Magazine ABCs Sector Round Up - Home Interest & Travel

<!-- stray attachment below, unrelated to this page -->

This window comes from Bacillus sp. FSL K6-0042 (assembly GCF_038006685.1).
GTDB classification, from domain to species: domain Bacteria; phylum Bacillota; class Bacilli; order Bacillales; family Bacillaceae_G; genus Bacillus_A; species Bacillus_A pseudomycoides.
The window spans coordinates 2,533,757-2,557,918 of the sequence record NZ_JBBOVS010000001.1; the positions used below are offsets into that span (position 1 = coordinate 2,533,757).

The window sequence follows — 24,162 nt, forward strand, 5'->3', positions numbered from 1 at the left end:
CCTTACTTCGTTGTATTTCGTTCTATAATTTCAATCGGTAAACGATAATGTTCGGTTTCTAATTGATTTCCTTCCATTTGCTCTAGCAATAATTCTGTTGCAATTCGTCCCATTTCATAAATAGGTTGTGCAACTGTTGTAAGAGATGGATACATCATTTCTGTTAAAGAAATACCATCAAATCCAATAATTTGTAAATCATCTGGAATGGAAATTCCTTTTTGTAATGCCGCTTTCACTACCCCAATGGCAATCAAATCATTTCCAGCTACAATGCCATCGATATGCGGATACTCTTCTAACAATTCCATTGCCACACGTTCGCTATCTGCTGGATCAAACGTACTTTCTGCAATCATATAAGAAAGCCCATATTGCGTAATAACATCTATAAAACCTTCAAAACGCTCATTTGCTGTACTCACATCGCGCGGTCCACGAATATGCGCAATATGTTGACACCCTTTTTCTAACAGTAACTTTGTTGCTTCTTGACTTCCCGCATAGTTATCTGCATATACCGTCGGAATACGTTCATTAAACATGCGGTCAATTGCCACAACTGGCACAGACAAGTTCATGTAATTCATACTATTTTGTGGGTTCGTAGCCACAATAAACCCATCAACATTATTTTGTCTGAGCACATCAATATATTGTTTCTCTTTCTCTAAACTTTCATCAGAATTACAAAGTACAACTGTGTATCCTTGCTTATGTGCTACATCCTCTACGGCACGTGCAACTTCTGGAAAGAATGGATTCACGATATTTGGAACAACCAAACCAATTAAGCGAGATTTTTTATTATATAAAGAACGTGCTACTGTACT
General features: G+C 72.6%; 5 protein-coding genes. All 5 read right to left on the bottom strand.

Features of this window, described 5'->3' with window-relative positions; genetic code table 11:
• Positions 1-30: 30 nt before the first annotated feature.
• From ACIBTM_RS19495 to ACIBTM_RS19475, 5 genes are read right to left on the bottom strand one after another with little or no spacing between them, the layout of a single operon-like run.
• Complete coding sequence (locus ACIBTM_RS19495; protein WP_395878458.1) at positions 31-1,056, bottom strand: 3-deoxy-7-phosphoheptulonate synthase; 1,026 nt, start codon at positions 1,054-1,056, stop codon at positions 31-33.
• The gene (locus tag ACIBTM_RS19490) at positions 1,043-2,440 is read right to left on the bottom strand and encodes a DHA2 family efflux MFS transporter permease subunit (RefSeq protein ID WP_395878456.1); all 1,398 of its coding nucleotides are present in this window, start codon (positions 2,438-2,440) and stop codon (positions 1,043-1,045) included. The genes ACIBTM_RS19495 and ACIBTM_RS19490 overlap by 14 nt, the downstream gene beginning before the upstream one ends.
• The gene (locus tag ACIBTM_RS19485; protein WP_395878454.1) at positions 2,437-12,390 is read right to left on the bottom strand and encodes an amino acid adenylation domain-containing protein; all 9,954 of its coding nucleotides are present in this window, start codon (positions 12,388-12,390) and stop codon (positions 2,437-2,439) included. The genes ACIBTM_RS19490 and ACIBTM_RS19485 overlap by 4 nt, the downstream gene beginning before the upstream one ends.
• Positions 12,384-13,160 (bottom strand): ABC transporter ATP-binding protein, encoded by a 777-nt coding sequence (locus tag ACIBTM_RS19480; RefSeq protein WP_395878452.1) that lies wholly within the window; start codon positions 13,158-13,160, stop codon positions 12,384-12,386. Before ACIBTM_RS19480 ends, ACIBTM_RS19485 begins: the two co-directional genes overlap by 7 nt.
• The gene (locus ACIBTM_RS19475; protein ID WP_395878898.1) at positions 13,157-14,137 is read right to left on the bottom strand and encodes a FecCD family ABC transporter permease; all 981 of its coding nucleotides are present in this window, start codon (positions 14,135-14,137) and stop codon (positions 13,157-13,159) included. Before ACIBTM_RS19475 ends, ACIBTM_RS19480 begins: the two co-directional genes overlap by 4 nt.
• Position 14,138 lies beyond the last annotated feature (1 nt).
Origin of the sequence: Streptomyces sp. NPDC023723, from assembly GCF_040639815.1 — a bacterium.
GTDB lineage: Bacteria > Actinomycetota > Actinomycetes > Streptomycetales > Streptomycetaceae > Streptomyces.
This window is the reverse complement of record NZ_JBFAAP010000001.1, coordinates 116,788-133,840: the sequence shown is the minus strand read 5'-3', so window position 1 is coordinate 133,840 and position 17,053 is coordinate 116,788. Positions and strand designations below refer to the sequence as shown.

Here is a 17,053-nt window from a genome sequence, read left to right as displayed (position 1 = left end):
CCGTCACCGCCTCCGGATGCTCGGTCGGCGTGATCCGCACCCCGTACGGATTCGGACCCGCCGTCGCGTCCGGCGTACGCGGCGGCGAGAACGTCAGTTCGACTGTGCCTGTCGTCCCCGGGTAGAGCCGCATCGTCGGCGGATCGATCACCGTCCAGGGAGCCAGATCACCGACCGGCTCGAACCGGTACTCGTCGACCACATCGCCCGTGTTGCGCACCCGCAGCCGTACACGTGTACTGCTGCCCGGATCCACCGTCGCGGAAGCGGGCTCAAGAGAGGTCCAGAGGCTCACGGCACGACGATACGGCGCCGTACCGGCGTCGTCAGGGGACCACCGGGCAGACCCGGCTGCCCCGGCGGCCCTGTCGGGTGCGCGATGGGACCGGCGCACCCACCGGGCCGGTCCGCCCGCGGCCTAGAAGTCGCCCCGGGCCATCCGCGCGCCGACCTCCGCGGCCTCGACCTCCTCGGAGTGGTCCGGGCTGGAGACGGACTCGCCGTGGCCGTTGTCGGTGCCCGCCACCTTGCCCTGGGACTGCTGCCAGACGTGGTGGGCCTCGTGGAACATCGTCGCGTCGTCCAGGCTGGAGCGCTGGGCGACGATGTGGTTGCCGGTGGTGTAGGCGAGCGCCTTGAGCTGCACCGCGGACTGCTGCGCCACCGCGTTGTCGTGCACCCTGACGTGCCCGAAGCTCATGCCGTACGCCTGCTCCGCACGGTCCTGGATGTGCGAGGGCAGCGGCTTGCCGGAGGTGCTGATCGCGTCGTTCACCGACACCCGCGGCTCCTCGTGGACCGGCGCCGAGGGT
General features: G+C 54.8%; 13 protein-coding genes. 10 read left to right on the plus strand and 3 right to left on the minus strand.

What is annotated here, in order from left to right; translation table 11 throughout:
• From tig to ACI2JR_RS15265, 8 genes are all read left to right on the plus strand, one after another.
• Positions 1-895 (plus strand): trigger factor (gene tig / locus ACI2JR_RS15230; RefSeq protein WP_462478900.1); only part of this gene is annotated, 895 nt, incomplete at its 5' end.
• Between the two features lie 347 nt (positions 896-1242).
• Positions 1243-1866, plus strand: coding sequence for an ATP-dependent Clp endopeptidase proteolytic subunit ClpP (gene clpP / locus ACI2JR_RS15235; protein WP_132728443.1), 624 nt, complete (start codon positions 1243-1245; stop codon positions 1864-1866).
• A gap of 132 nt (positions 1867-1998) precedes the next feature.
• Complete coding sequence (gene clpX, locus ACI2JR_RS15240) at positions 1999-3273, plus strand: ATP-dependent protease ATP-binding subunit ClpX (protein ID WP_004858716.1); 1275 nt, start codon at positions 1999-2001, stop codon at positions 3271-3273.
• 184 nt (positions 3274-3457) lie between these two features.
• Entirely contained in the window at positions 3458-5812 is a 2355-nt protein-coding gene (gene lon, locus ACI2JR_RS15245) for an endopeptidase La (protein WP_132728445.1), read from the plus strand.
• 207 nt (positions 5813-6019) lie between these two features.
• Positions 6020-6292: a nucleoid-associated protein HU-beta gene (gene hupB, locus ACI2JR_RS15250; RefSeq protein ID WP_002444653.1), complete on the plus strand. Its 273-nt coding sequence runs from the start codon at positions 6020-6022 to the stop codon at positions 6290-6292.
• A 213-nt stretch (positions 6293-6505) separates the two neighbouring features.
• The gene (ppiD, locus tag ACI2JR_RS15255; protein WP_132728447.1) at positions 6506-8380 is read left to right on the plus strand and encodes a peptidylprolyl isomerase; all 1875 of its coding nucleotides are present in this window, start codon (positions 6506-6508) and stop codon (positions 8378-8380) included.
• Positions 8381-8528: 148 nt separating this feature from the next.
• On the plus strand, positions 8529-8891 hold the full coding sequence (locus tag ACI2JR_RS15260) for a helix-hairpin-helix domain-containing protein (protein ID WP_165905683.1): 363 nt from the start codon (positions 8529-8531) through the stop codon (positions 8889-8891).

The Home Interest market saw a mixed set of results.  Overall, the sector is down by a small -0.1% on last year and -0.4% on the second half of 2011.  However, some titles have boasted an increase in sales - notably Style at Home, which has risen a massive 52.2% YoY and 11.4% PoP since its launch last year.Publications including Homes & Gardens, Home & Antiques and Coast were among the worst decliners as generally, the more expensive titles (e.g. Coast, Homes & Gardens) have been decreasing more than the cheaper ones (e.g. Good Homes, Elle Decoration).  In addition, Ideal Home, Country Living and House Beautiful all posted fairly substantial actual losses during the year.  Ideal Home remains ahead of Country Living as the number one title in the sector.However, a number of titles enjoyed positive results, including IPC Media's Country Homes & Interiors, Living etc and, of course, Style at Home as well as Kelsey Publishing's GoodHomes and Hearst Magazines' Elle Decoration.Home_Interest_ABC_Figures_Jan_Jun_12On the whole, the property market has suffered in the last period due to the ‘double-dip’ recession downturn in the earlier part of the year causing a fall in property prices. This, therefore, explains the overall dip in the home interest magazine sector.The 7pc stamp duty rate imposed on £2m homes also had an effect on the market, with London estate agents reporting some sales grinding to a halt as a result of the announcement. On the other hand, this may also mean that people are doing up their houses rather than moving, which would explain why some home interest publications have increased their sales, and the overall market is only marginally reduced.The exception, however, comes with the rise in first-time buyers as they snap up the chance to climb aboard the property ladder. This and the overall effect of the recession would explain why budget-centric Style at Home has been such a stand-out performer in the ABCs this period, as it provides affordable shopping and decorating ideas and easy makes that are big on inspiration yet achievable on an everyday budget. Publications such as Homes & Antiques which are higher in price and feature expensive, luxury home-ware have been declining this period (Homes & Antiques fared quite poorly with a -4.7% PoP decrease).Home_Interest_YoY_ABC_ComparisonsPractically all of the titles in this sector have gone digital, most of which are compatible with smartphones and iPads. These include most of the declining magazines such as Coast, Home & Antiques, Ideal Home, Country Living, House Beautiful, Country Homes & Interiors etc. Much like the entirety of the magazine market, the expansion of content available online and in digital copies has seemingly had an effect on print sales.The sector hasn't been helped by the fact that publishers' focus has very much been on self improvement (through exercise and healthy eating). Consequently the home titles have taken a bit of a back seat within the respective publishing houses whilst they focus on women’s lifestyle expansion with launches such as Feel Good You, Cosmo Body and Woman’s Health.The travel sector has bucked the trend for mass sweeping decline and has on average only decreased marginally YoY by -1.2% and risen by 0.25% PoP. BBC Lonely Planet was the only publication to see an actual decline, however BBC Worldwide has reduced the value of Lonely Planet by almost £50m since acquiring the guidebook publisher in 2007, as the business struggles to cope with high costs and the transition to digital and TV, explaining their decrease in sales in the last period.Factors such as rising incomes in emerging markets and stable unemployment and disposable income in mature markets has marginally driven demand in the tourism sector in 2012. However, the overall decline in the print market with the emergence of digital media has meant magazine sales still struggle.Travel_Magazine_ABC_Figures_Jan_Jun_12 Probably the most significant shake up in the travel sector came in May this year when Condé Nast Traveller’s founding editor Sarah Miller was replaced by Tatler travel editor Melinda Stevens.  The previous periods decline has been recuperated in the latest round of ABC’s but we wait with baited breath to see how Melinda’s first autumn issues of the title will be received.

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